Cautious optimism in U.S. job market

2004

Americans feel more confident now about the job market than they have for two years, with three-quarters believing there is little or no likelihood that they will lose their jobs in the coming year.

But according to a survey of more than 1,000 fulltime workers by Right Management Consultants, Americans still believe the overall job market remains tight.

Despite their relative security about their own jobs, almost eight out of ten said it would be somewhat or very difficult for an out-of-work employee to find a comparably paying job.

Four out of ten also felt it would be very difficult to land a new job at similar pay.

For the first time since Right launched the Career Confidence Index two years ago, the percentage of American workers predicting a rise in the unemployment rate dropped below 70 per cent, to 65 per cent.

"In the two years since we have been tracking employee confidence levels, this is the most positive American workers have felt," said Right Management Consultants' Doug Matthews.

"The most noticeable shift this period has been a drop in the percentage of American workers who believe that unemployment will rise."

When asked how likely it was that their careers would advance at their current companies, workers were almost evenly split. Half said it was very or somewhat possible, while half said it was not very possible or not possible at all.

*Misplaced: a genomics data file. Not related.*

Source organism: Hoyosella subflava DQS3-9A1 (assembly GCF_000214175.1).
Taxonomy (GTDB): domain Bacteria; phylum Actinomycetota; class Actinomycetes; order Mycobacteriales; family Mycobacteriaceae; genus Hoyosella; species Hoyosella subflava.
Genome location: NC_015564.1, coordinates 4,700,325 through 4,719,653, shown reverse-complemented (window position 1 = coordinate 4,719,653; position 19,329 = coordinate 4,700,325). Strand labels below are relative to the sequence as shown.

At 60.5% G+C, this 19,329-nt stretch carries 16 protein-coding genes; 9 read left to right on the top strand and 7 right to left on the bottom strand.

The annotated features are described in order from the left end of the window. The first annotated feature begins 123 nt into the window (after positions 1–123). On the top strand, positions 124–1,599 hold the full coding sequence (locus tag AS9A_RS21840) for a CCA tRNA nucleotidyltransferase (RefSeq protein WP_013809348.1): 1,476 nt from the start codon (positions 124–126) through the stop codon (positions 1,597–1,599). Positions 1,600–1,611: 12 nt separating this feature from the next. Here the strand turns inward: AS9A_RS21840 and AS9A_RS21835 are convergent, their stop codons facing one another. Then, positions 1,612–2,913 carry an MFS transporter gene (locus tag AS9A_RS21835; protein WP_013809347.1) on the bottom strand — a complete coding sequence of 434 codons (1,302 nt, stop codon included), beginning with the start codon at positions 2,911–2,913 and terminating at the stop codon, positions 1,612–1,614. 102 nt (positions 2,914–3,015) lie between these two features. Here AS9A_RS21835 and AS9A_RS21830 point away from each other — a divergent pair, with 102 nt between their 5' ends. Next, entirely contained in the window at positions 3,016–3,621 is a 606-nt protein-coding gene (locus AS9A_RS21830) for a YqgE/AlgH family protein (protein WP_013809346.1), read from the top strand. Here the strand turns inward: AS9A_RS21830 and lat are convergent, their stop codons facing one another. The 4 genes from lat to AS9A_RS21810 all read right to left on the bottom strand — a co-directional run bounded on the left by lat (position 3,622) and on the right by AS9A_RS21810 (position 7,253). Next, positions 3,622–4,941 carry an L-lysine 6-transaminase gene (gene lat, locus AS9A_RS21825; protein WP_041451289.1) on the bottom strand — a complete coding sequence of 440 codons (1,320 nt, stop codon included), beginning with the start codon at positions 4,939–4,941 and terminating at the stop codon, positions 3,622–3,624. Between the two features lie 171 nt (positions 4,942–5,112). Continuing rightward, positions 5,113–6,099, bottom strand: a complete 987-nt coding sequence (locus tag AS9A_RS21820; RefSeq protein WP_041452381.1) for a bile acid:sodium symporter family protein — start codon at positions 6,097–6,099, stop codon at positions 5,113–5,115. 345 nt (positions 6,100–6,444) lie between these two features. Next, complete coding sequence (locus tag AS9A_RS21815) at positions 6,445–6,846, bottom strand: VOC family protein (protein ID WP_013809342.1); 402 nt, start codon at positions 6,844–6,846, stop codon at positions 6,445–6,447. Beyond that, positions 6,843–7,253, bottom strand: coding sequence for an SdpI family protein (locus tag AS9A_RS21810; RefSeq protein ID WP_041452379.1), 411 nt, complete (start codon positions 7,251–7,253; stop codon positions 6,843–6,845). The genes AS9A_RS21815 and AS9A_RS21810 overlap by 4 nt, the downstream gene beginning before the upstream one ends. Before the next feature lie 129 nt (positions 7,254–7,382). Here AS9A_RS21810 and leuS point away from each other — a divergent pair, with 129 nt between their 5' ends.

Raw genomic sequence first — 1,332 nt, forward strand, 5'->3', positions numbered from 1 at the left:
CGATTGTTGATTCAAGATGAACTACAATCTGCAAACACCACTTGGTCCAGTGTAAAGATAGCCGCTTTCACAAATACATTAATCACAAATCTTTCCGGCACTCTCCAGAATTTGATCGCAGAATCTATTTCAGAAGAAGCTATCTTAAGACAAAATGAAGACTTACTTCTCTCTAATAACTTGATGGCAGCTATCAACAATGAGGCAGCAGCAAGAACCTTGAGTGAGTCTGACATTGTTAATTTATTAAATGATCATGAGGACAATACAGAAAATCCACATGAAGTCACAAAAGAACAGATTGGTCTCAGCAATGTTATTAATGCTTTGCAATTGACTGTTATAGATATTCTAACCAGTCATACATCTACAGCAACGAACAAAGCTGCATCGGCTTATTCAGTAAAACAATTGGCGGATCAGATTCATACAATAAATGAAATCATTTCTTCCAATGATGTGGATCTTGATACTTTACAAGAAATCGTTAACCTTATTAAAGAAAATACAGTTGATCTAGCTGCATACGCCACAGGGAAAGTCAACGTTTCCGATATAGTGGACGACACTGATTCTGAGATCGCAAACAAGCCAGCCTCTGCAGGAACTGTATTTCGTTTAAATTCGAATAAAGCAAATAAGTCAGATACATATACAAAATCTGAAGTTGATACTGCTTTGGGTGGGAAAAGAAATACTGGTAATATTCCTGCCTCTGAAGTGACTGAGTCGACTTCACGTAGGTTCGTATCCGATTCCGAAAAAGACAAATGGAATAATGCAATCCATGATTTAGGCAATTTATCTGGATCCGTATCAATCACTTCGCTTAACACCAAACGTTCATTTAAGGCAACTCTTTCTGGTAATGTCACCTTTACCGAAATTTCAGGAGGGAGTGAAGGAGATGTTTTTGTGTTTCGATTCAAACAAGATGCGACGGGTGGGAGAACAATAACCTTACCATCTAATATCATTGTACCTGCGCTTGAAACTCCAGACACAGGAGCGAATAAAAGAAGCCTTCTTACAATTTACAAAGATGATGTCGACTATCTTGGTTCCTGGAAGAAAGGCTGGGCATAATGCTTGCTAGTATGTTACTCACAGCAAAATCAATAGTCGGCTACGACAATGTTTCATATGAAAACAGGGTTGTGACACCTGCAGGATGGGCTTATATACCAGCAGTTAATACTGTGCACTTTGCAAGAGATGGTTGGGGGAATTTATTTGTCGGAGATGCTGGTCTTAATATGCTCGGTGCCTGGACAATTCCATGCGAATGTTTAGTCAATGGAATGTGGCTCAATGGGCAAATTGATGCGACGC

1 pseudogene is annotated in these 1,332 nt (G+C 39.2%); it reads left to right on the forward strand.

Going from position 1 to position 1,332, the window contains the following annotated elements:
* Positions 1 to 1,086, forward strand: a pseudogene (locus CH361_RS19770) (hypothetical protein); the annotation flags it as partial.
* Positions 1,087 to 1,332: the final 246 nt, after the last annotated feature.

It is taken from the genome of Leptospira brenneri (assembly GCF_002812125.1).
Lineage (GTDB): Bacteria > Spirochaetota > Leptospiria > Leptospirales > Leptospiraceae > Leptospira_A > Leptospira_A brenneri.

Among that latter group, almost one in three said there was no possibility of advancement.

Younger workers, and black and Hispanic workers, were more likely to report feeling optimistic about moving up at their present companies. Two-thirds of 18 – 34-year olds said job advancement was possible while six out of ten black and Hispanic workers also felt that moving up in their jobs was a possibility.

But as Doug Matthews pointed out: "Nearly half of American workers do not anticipate advancing with their current employers – and of those, nearly 30 per cent say there is no possibility of moving up at their companies."

"That may indicate a disengaged workforce, or employees who are looking to leave their current jobs."

"As the economy improves, more workers will begin looking to change jobs," he added.

"Wise managers know that they need to identify and develop the talent they want in place for the future, since those who feel most disenfranchised will be the most likely to leave."